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Preparation: The Sacraments as a Means of Grace

In three past articles we have discussed the means of grace in relation to our regular subject of Preparation. In two articles we have discussed the means of grace in general, and in the last article we have discussed the preaching of the Word as a means of grace. In this article we will say a few words about the sacraments. Two questions we will face: How are the sacraments a means of grace? And, How are they to be viewed as a means of preparation for us as the covenant youth to make us ready to take our place in the church?

In general, as we have remarked in a former article, the sacraments have no meaning apart from the ministry of the Word. That is, they are not and never can be a means of grace except they are added to the preaching of the gospel. The sacraments themselves are the preaching of the Word. They are the preaching of the Word in the same sense that the Word is preached from Sabbath to Sabbath. Only in the case of the sacraments, the ministry is accompanied by signs which are instituted by God to seal the promise which is preached. This promise is sealed by the Holy Spirit, and therefore is also sealed as the Spirit operates in the hearts of the elect even when the gospel is preached. But it is sealed by the Spirit with the signs that are used because the congregation in faith takes an active and visible part in the celebration of the sacraments in a way that they do not under the preaching of the Word. This is not to say that the congregation is not active when the Word is preached; for listening itself is and should be a very active work of the saints. But in the sacraments, they visibly take an active part as they drink the wine and eat the bread of communion, and as they present their children for baptism.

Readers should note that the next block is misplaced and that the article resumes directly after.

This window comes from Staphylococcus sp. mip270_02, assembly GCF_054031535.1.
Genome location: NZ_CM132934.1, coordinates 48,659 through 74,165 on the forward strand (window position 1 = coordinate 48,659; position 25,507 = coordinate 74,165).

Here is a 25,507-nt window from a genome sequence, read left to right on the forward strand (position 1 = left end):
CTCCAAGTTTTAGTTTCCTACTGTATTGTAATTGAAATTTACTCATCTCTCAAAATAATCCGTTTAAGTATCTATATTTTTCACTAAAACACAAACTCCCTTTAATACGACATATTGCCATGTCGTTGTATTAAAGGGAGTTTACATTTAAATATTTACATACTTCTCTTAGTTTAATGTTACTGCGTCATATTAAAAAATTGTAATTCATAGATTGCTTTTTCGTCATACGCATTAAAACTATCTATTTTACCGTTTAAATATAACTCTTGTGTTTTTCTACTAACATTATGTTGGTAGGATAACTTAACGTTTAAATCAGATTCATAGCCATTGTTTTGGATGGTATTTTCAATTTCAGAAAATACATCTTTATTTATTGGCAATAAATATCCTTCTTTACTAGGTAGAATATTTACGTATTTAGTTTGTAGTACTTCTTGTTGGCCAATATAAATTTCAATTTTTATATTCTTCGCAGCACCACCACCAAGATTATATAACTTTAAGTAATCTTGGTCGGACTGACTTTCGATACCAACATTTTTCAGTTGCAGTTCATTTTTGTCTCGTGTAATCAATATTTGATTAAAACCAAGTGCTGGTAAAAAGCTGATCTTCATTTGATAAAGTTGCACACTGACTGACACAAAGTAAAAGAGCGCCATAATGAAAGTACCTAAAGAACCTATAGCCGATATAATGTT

These signs are therefore given by God in order to strengthen the faith of believers by means of visible tokens of the work of grace which God has wrought. In the sacraments is visibly portrayed what God has done in Christ for the salvation of His people. Whenever a believer sees the signs of the sacraments, then he also sees the work of God’s grace which was accomplished in the suffering and death of Jesus Christ upon the cross of Calvary. And this is even true of the participation of the believers. Never is the matter to be presented as if the sacraments are an objective offer of the work of God which is left up to the members to appropriate or leave according to their own choice. For even when the saints of God partake of the sacraments and appropriate the blessings of Christ’s sacrifice, they always confess that because the sacraments are the representation of the work of God’s sovereign grace, therefore even their participation is always an act of faith. And the faith which they have, and by which they appropriate the blessings of the atonement of Christ, is also signified and sealed in the sacraments; that is, the faith by which they receive the sacraments as a means of grace is the gift of God exclusively, and is not the result of an exercise of their own free will. Often the matter is presented just the other way around. Even in so-called reformed circles, the sacraments are presented as an offering of God to the people of the work of Christ. And it remains up to the people whether or not they will accept the sacraments and partake of them. This necessarily follows from the position of the Christian Reformed Church who make the preaching of the gospel an offer of grace. This is the position of all those who make the promise general and the acceptance of the promise dependent upon the condition of faith, that is, because the promise is general, upon man’s act of faith.